Neonatal Outcomes in a Modified NICU Environment


Name: Michelle Renaud

Rank: LTC (ret), USA

Organization: Madigan Army Medical Center

Performance Site: Madigan Army Medical Center, Tacoma, WA

Year Published: 1993

Abstract Status: Completed


Approximately 6% of newborns are admitted to neonatal intensive care units (NICUs) each year in the United States. We studied the effects of a modified NICU physicalenvironment on high-risk infants using a two-group experimental design with repeated measures.The study site was MAMC in Tacoma, Washington, where 126 subjects were consented, enrolled, randomized to groups, and stratified by gestational age. Experimental subjectswere placed in a modified nursery with reduced sound and lighting levels, noise control, and diurnally cycled lighting. Controls received routine care in a standard environment.Entry data were collected on all infants. Variables were recorded daily or at preset intervals. Outcome measures were assessed at discharge and at 1-2 weeks post-discharge.A continuation study expanded the follow-up data collected and added a home visit (8-10 weeks post-discharge) at which parental stress and parent-infant interaction were rated.No statistical differences were found on the Nursing Child Assessment Sleep-Activity Record (NCAFS) and no correlation seen between it and the Parenting Stress Index score.No significant relationships were found between NCAFS parent, infant, or total scores and postnatal or gestational age.No significant differences were seen in feeding progression, length of stay, weight gain, hearing abnormalities, or ROP diagnosis. No differences were seen between groups inmotor tone, reflexes, responses, total examination score, or age at examination. Experimental infants progressed to nipple feeding somewhat faster than controls and hadsomewhat shorter hospital stays. The control group had fewer referrals for hearing examinations.At follow-up, controls spent significantly more daytime hours crying with more nighttime feedings. At home visit, the experimental group slept more and cried less at night; control infants were awake more in the 24-hour day.These results show slight improvement of neonatal outcomes in the modified environment. Further research and increased caregiver training are needed.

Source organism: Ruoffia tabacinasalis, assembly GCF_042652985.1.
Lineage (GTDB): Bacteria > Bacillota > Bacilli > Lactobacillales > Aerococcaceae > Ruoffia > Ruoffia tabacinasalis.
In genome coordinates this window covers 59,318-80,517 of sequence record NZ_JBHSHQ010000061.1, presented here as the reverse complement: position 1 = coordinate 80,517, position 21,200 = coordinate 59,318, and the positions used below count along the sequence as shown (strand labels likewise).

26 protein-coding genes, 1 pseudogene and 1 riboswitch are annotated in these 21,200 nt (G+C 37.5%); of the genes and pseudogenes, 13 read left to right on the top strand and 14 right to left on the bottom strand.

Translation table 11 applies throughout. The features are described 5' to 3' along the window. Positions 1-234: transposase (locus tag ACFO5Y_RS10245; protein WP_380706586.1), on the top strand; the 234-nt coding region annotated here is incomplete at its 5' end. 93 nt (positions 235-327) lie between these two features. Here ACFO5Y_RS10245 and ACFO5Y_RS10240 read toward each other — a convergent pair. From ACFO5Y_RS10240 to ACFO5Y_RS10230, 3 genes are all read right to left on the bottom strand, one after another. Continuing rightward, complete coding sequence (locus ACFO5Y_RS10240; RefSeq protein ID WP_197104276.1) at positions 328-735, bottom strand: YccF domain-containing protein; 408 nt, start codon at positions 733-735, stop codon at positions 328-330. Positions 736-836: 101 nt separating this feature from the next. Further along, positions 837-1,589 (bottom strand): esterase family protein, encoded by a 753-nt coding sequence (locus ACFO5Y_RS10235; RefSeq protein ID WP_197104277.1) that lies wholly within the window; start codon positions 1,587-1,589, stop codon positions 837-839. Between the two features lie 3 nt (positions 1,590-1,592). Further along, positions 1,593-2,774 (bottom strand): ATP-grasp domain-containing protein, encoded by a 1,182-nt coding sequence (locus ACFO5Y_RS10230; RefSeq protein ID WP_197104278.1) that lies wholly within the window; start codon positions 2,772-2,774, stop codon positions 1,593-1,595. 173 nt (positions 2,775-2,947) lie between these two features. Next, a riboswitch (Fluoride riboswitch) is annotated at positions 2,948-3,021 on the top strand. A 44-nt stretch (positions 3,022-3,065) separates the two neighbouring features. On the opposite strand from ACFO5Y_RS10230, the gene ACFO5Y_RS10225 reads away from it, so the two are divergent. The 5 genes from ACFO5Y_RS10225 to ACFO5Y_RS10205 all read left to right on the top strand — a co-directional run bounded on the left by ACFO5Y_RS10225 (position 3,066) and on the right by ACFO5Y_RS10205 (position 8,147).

Final Report available on NTRL: